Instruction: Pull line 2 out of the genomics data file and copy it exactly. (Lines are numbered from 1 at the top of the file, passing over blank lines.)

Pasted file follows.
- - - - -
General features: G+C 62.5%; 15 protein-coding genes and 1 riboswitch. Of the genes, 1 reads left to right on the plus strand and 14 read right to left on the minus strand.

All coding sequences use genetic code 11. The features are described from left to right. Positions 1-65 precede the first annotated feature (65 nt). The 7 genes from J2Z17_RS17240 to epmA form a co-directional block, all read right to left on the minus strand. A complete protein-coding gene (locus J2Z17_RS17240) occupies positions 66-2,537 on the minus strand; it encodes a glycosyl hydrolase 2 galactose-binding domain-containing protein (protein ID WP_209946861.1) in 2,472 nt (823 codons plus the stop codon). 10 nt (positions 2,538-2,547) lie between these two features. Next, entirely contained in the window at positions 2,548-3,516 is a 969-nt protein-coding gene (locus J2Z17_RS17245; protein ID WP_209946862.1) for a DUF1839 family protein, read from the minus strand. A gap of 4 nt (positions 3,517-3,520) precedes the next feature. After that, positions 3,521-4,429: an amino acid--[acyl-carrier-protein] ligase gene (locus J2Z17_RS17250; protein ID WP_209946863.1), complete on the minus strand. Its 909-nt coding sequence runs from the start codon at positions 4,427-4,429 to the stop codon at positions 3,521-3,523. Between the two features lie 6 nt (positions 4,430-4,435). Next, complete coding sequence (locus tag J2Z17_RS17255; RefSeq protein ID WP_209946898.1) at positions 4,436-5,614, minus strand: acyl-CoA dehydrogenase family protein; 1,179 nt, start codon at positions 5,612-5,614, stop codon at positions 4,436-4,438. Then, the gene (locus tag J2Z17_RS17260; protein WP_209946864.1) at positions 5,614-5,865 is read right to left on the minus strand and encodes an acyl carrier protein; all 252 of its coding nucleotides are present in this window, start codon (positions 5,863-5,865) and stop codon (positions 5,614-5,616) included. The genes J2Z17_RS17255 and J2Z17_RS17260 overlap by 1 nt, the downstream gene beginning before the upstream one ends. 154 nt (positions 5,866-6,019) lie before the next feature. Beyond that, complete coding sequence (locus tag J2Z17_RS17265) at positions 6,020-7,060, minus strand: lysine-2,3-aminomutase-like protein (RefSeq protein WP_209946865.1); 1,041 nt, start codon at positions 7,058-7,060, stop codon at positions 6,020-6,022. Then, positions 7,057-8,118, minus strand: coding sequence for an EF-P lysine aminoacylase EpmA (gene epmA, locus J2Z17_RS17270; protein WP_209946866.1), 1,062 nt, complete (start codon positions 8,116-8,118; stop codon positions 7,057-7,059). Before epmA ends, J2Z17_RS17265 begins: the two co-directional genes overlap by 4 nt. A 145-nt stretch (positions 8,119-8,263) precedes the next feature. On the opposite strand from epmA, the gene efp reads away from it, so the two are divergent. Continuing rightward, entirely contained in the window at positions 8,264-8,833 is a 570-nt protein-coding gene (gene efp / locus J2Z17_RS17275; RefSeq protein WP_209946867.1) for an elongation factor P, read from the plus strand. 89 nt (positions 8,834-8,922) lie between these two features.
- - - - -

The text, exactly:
All coding sequences use genetic code 11. The features are described from left to right. Positions 1-65 precede the first annotated feature (65 nt). The 7 genes from J2Z17_RS17240 to epmA form a co-directional block, all read right to left on the minus strand. A complete protein-coding gene (locus J2Z17_RS17240) occupies positions 66-2,537 on the minus strand; it encodes a glycosyl hydrolase 2 galactose-binding domain-containing protein (protein ID WP_209946861.1) in 2,472 nt (823 codons plus the stop codon). 10 nt (positions 2,538-2,547) lie between these two features. Next, entirely contained in the window at positions 2,548-3,516 is a 969-nt protein-coding gene (locus J2Z17_RS17245; protein ID WP_209946862.1) for a DUF1839 family protein, read from the minus strand. A gap of 4 nt (positions 3,517-3,520) precedes the next feature. After that, positions 3,521-4,429: an amino acid--[acyl-carrier-protein] ligase gene (locus J2Z17_RS17250; protein ID WP_209946863.1), complete on the minus strand. Its 909-nt coding sequence runs from the start codon at positions 4,427-4,429 to the stop codon at positions 3,521-3,523. Between the two features lie 6 nt (positions 4,430-4,435). Next, complete coding sequence (locus tag J2Z17_RS17255; RefSeq protein ID WP_209946898.1) at positions 4,436-5,614, minus strand: acyl-CoA dehydrogenase family protein; 1,179 nt, start codon at positions 5,612-5,614, stop codon at positions 4,436-4,438. Then, the gene (locus tag J2Z17_RS17260; protein WP_209946864.1) at positions 5,614-5,865 is read right to left on the minus strand and encodes an acyl carrier protein; all 252 of its coding nucleotides are present in this window, start codon (positions 5,863-5,865) and stop codon (positions 5,614-5,616) included. The genes J2Z17_RS17255 and J2Z17_RS17260 overlap by 1 nt, the downstream gene beginning before the upstream one ends. 154 nt (positions 5,866-6,019) lie before the next feature. Beyond that, complete coding sequence (locus tag J2Z17_RS17265) at positions 6,020-7,060, minus strand: lysine-2,3-aminomutase-like protein (RefSeq protein WP_209946865.1); 1,041 nt, start codon at positions 7,058-7,060, stop codon at positions 6,020-6,022. Then, positions 7,057-8,118, minus strand: coding sequence for an EF-P lysine aminoacylase EpmA (gene epmA, locus J2Z17_RS17270; protein WP_209946866.1), 1,062 nt, complete (start codon positions 8,116-8,118; stop codon positions 7,057-7,059). Before epmA ends, J2Z17_RS17265 begins: the two co-directional genes overlap by 4 nt. A 145-nt stretch (positions 8,119-8,263) precedes the next feature. On the opposite strand from epmA, the gene efp reads away from it, so the two are divergent. Continuing rightward, entirely contained in the window at positions 8,264-8,833 is a 570-nt protein-coding gene (gene efp / locus J2Z17_RS17275; RefSeq protein WP_209946867.1) for an elongation factor P, read from the plus strand. 89 nt (positions 8,834-8,922) lie between these two features.